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High-level framework for network-based resource sharing (RFC0707)

IP.com Disclosure Number: IPCOM000003753D
Original Publication Date: 1975-Dec-01
Included in the Prior Art Database: 2019-Feb-15
Document File: 29 page(s) / 37K

Publishing Venue

Internet Society Requests For Comment (RFCs)

Related People

J.E. White: AUTHOR

Related Documents

10.17487/RFC0707: DOI

This text was extracted from a PDF file.
This is the abbreviated version, containing approximately 6% of the total text.

NWG/RFC# 707 JEW 14-JAN-76 19:51 34263 NCC 76 A High-Level Framework for Network-Based Resource Sharing

THE GOAL, RESOURCE SHARING 1

The principal goal of all resource-sharing computer networks, including the now international ARPA Network (the ARPANET), is to usefully interconnect geographically distributed hardware, software, and human resources [1]. Achieving this goal requires the design and implementation of various levels of support software within each constituent computer, and the specification of network-wide "protocols" (that is, conventions regarding the format and the relative timing of network messages) governing their interaction. This paper outlines an alternative to the approach that ARPANET system builders have been taking since work in this area began in 1970, and suggests a strategy for modeling distributed systems within any large computer network. 1a

The first section of this paper describes the prevailing ARPANET protocol strategy, which involves specifying a family of application-dependent protocols with a network-wide inter-process communication facility as their common foundation. In the second section, the application-independent command/response discipline that characterizes this protocol family is identified and its isolation as a separate protocol proposed. Such isolation would reduce the work of the applications programmer by allowing the software that implements the protocol to be factored out of each applications program and supplied as a single, installation-maintained module. The final section of this paper proposes an extensible model for this class of network interaction that in itself would even further encourage the use of network resources. 1b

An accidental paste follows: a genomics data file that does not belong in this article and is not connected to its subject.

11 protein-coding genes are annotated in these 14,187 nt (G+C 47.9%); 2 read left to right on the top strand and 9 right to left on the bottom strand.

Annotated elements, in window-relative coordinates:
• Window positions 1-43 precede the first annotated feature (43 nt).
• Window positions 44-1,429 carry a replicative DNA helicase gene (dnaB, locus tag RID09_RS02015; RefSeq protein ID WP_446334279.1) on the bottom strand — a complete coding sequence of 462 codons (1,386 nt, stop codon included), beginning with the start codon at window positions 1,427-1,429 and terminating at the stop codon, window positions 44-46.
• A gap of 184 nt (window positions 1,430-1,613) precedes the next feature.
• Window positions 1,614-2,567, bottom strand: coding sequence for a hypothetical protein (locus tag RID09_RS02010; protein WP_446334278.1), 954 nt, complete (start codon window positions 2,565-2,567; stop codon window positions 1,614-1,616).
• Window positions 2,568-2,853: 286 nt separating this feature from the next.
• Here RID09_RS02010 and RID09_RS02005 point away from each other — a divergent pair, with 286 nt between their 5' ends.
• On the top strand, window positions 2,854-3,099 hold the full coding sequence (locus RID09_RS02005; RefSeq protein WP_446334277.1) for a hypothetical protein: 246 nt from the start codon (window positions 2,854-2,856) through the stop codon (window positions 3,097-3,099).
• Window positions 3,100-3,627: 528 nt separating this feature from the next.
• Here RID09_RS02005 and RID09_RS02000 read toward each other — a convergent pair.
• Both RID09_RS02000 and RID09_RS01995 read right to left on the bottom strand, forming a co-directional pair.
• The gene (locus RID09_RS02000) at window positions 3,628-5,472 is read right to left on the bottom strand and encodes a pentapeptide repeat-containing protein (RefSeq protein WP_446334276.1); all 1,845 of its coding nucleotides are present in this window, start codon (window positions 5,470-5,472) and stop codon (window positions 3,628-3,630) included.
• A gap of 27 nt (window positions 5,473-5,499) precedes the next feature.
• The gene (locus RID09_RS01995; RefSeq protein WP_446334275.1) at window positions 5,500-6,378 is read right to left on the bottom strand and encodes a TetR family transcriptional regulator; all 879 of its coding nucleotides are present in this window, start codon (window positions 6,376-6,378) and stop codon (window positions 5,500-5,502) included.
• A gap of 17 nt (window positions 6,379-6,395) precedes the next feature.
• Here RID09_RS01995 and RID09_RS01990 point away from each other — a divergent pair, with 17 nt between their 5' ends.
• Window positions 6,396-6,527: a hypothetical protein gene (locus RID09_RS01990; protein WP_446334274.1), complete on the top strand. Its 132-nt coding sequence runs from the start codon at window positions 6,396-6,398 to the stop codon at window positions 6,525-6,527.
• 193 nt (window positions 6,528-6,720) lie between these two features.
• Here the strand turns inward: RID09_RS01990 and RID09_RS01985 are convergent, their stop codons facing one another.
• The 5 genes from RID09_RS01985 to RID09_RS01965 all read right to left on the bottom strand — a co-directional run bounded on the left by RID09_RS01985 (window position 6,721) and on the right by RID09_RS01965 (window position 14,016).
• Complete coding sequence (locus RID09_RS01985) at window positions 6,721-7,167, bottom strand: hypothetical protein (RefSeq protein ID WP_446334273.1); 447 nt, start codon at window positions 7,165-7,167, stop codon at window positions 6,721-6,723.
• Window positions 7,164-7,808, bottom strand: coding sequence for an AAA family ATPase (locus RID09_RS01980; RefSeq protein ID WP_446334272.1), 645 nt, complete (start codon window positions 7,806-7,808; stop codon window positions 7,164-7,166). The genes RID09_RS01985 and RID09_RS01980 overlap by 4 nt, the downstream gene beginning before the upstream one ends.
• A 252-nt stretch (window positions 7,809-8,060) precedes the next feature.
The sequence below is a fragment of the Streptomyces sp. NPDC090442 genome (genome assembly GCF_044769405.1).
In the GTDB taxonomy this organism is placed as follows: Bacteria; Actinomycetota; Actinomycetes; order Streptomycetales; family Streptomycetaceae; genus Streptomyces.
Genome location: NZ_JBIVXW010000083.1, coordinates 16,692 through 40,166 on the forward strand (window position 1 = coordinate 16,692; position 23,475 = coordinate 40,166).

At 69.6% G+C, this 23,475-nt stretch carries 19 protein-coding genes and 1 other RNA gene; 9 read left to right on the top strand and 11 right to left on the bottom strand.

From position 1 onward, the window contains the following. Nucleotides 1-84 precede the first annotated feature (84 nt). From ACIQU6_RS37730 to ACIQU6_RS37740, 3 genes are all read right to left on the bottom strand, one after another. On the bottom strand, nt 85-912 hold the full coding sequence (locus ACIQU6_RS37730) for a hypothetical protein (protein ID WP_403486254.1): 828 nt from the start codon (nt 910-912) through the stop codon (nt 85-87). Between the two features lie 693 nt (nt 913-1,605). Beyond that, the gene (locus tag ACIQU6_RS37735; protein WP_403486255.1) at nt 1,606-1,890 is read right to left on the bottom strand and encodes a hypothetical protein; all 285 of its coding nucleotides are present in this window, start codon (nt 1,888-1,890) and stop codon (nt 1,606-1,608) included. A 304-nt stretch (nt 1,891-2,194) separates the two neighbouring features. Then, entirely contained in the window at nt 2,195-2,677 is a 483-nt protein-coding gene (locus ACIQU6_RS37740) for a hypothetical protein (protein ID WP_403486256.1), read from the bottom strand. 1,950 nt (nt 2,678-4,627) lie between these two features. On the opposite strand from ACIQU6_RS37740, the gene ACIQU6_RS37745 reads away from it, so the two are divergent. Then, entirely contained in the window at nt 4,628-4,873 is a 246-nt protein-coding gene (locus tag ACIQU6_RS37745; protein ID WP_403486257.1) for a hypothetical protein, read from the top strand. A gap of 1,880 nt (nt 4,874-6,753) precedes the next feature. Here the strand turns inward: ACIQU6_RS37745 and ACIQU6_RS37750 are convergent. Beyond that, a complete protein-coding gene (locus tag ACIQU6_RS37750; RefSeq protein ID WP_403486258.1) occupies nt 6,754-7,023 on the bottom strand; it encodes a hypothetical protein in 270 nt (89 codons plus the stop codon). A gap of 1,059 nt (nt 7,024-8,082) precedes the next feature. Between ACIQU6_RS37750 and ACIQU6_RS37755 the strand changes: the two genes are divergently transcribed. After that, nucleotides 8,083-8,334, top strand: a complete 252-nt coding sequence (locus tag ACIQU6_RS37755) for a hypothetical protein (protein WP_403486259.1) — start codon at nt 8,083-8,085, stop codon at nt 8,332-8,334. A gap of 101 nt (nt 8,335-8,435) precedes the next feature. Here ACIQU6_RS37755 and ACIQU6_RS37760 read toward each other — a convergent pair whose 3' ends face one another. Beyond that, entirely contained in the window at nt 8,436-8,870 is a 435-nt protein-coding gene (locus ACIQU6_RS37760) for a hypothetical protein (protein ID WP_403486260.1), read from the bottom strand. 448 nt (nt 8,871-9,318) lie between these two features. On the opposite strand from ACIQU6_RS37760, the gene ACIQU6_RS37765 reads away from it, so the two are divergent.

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NWG/RFC# 707 JEW 14-JAN-76 19:51 34263 NCC 76 A High-Level Framework for Network-Based Resource Sharing The Current Software Approach to Resource Sharing

THE CURRENT SOFTWARE APPROACH TO RESOURCE SHARING 2

Function-Oriented Protocols 2a

The current ARPANET software approach to facilitating resource sharing has been detailed elsewhere in the literature [2, 3, 4]. Briefly, it involves defining a Host-Host Protocol by which the operating systems of the various "host" computers cooperate to support a network-wide inter-process communication (IPC) facility, and then various function-oriented protocols by which processes deliver and receive specific services via IPC. Each function-oriented protocol regulates the dialog between a resident "server process" providing the service, and a "user process" seeking the service on behalf of a user (the terms "user" and "user process" will be used consistently throughout this paper to distinguish the human user from the computer process acting on his behalf). 2a1

The current Host-Host Protocol has been in service since 1970. Since its initial design and implementation, a variety of deficiencies have been recognized and several alternative protocols suggested [5, 6]. Although improvements at this level would surely have a positiv...

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